The exclusive Swiss private banking sector has been revolutionized by key players Pictet, Lombard Odier and Mirabaud, amid a tough new regulatory environment and a crackdown on tax cheats.
On Jan. 1, the elite trio radically changed their business model by ditching the near-unique status of Swiss private banks and transforming themselves into operations almost like any other.
Switzerland’s two-century-old private banking sector has been based on rules that make the wealthy managing partners personally responsible for the money they manage for rich clients.
In other words, if the bank gets into trouble, the partners can lose all their assets, not just those they have invested in the operation.
Drawn from the elite of Geneva Protestants, in a city which was a driving force in the Reformation five centuries ago, Swiss private bankers have over time refreshed their ranks with wealthy, likeminded members from their own community.
Pictet and Lombard Odier have eight managing partners, and Mirabaud, six.
“The eight partners represent up to the seventh generation of bankers at the helm of the company,” Lombard Odier said.
“Since it was founded in 1796, the company has remained loyal to its primary calling, which is to conserve, make fruitful and contribute to the handing down of the assets with which it is entrusted,” it said.
Not being listed on the stock exchange, private banks are not required to publish their results and are the preserve of select clients.
Unlimited responsibility for those who run private banks has long been seen as a selling point for wealthy clients who want the comfort provided by such a guarantee.
However, the tougher regulatory environment since the global financial crisis and scandals such as the Madoff fraud case in the US have been a wake-up call.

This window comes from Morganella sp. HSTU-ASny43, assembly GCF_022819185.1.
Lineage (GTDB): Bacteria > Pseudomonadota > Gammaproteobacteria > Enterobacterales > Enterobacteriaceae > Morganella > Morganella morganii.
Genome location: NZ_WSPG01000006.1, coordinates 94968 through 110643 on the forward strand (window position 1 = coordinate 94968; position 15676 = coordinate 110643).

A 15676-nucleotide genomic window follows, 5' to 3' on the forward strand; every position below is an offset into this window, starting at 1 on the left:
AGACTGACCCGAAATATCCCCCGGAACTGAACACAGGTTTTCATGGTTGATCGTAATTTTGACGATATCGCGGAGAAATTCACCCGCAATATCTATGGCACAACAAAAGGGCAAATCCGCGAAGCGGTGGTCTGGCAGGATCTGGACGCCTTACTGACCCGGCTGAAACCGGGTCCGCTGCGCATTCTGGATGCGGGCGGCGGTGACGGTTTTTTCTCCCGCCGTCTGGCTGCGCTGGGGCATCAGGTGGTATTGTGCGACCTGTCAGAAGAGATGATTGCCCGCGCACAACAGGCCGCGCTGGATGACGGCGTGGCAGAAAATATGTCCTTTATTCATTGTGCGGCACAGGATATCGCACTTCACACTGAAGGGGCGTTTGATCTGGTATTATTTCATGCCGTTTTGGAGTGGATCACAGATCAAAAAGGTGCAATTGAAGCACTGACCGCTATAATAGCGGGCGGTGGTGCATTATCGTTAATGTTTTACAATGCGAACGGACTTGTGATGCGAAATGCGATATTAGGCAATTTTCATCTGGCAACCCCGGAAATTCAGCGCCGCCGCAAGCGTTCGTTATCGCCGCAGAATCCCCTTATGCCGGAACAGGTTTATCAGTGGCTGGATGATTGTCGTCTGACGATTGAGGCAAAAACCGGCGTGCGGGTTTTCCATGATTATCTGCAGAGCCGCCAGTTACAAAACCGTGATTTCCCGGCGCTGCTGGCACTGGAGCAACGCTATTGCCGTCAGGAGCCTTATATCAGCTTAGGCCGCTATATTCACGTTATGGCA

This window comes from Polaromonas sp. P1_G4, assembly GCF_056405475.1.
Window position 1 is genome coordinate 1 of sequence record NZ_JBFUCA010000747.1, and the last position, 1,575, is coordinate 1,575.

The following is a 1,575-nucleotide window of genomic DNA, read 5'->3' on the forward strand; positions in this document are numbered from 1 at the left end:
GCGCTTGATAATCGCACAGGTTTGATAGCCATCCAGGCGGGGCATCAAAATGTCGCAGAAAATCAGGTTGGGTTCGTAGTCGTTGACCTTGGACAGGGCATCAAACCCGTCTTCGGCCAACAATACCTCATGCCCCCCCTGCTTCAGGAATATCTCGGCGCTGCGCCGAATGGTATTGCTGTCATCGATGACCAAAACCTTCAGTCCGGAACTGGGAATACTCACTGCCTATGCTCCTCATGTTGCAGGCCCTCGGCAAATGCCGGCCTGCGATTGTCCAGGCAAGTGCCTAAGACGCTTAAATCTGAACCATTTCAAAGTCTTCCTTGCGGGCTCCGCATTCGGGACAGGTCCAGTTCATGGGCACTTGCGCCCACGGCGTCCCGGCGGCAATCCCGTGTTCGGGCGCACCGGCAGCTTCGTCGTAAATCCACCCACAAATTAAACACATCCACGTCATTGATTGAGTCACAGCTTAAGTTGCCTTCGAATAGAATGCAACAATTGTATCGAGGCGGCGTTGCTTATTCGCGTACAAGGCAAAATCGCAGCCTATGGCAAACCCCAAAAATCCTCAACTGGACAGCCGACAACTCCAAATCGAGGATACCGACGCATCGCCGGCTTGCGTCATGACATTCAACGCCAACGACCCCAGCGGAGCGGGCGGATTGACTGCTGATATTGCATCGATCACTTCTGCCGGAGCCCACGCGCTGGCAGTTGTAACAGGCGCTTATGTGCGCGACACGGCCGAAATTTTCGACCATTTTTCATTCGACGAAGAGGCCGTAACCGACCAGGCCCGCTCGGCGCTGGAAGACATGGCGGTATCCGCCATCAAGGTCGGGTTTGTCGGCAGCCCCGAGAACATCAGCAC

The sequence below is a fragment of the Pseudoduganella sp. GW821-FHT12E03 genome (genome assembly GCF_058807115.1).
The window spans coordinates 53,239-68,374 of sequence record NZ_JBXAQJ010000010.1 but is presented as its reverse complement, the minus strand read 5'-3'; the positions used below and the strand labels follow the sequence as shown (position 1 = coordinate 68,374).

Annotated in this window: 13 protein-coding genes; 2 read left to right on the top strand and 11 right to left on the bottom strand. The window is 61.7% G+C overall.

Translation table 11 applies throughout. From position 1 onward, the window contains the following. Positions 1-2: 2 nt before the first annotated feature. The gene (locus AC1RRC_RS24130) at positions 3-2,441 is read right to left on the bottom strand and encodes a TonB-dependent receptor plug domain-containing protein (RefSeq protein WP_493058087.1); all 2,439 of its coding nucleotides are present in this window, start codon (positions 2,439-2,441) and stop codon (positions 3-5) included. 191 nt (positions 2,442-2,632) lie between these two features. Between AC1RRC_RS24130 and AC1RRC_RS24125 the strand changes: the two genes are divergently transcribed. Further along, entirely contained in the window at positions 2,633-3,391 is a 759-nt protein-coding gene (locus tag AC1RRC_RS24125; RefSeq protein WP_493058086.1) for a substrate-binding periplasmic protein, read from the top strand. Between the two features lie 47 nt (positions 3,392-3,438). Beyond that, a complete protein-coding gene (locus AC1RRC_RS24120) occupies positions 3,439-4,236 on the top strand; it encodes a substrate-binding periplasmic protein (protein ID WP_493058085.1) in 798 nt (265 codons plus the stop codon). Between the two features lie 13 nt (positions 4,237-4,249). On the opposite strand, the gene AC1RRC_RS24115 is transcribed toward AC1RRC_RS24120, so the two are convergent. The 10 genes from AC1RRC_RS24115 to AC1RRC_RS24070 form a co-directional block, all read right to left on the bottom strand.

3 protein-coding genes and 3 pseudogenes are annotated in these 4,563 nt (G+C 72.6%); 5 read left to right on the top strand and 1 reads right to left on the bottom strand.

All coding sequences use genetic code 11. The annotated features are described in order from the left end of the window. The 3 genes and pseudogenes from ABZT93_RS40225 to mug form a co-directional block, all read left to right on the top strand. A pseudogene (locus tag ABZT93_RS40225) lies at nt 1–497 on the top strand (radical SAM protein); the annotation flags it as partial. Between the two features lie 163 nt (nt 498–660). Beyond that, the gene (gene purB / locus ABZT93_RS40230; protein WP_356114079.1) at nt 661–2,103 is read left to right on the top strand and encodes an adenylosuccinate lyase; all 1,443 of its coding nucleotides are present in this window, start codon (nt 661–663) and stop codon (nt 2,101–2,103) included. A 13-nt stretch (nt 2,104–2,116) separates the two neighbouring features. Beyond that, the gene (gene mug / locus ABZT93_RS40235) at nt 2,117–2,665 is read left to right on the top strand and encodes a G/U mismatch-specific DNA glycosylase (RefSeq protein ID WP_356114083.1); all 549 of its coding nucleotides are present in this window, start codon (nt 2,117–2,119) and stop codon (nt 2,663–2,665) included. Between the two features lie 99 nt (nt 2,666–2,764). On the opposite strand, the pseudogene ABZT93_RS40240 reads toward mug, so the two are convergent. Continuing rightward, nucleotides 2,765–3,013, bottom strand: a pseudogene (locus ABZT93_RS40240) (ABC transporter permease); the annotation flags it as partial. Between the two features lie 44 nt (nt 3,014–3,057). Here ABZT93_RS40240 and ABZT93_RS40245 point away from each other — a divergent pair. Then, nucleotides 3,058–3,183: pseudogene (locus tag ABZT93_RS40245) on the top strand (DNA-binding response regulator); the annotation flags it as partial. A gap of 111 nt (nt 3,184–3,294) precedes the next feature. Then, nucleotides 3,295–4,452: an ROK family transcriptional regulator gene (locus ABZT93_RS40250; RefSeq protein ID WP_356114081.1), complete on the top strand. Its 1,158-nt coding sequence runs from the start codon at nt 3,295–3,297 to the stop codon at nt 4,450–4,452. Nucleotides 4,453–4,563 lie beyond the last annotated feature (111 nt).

Switzerland’s tradition of banking secrecy has been battered as governments crack down on tax cheats who stash cash abroad.
The US has been at the forefront, and in August last year Switzerland struck a deal with Washington over the thorny issue of undeclared money banked by US citizens.
Swiss banks had until Dec. 31 to decide whether to take part in a US program to settle past wrongdoing.
Banks that do so will ward off lawsuits, but still risk being fined in proportion to the sums involved.
According to research by Ernst & Young, the overwhelming majority of banks across Switzerland’s sector believe that the US-driven solution is damaging business.
Three-quarters of the banks told the consultancy firm that they expect the automatic exchange of customer information to become the global standard, meaning the final death knell for banking secrecy.
Ernst & Young said private banking faced the greatest pressure.
“The increasingly unfavorable conditions are currently leading many banks to reassess their business models,” said Bruno Patusi, head of wealth and asset management at Ernst & Young Switzerland. “The competitive pressure and the tax agreement concluded with the US will tend to accelerate the consolidation.”
Each of the three banks has been recast into a “corporate partnership,” a hybrid status that will make it easier to compare them with fully-listed Swiss players such as Credit Suisse and UBS.
Complex global finance has made it hard for private bankers to feel safe with a traditional approach that puts all their assets on the line as they expand their operations.